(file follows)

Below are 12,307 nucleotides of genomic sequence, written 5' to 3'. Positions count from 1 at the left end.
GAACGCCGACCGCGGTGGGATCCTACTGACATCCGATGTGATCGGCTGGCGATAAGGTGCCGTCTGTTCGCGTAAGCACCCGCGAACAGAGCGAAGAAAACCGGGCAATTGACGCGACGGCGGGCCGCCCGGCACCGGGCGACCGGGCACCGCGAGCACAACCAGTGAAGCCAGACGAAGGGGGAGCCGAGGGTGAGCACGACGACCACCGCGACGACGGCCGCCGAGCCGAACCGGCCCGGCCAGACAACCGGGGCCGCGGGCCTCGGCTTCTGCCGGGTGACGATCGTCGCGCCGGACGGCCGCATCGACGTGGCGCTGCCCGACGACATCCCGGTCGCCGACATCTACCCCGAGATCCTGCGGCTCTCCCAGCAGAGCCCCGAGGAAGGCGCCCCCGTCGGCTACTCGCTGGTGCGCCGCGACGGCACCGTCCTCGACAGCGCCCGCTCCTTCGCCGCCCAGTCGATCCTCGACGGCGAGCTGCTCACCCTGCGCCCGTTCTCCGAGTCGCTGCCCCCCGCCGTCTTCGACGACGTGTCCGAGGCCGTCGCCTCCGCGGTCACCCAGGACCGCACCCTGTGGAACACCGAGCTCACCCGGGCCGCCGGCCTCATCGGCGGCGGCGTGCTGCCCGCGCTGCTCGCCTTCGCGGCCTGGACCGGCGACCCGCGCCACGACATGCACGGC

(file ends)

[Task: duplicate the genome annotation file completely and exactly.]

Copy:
Below are 12,307 nucleotides of genomic sequence, written 5' to 3'. Positions count from 1 at the left end.
GAACGCCGACCGCGGTGGGATCCTACTGACATCCGATGTGATCGGCTGGCGATAAGGTGCCGTCTGTTCGCGTAAGCACCCGCGAACAGAGCGAAGAAAACCGGGCAATTGACGCGACGGCGGGCCGCCCGGCACCGGGCGACCGGGCACCGCGAGCACAACCAGTGAAGCCAGACGAAGGGGGAGCCGAGGGTGAGCACGACGACCACCGCGACGACGGCCGCCGAGCCGAACCGGCCCGGCCAGACAACCGGGGCCGCGGGCCTCGGCTTCTGCCGGGTGACGATCGTCGCGCCGGACGGCCGCATCGACGTGGCGCTGCCCGACGACATCCCGGTCGCCGACATCTACCCCGAGATCCTGCGGCTCTCCCAGCAGAGCCCCGAGGAAGGCGCCCCCGTCGGCTACTCGCTGGTGCGCCGCGACGGCACCGTCCTCGACAGCGCCCGCTCCTTCGCCGCCCAGTCGATCCTCGACGGCGAGCTGCTCACCCTGCGCCCGTTCTCCGAGTCGCTGCCCCCCGCCGTCTTCGACGACGTGTCCGAGGCCGTCGCCTCCGCGGTCACCCAGGACCGCACCCTGTGGAACACCGAGCTCACCCGGGCCGCCGGCCTCATCGGCGGCGGCGTGCTGCCCGCGCTGCTCGCCTTCGCGGCCTGGACCGGCGACCCGCGCCACGACATGCACGGC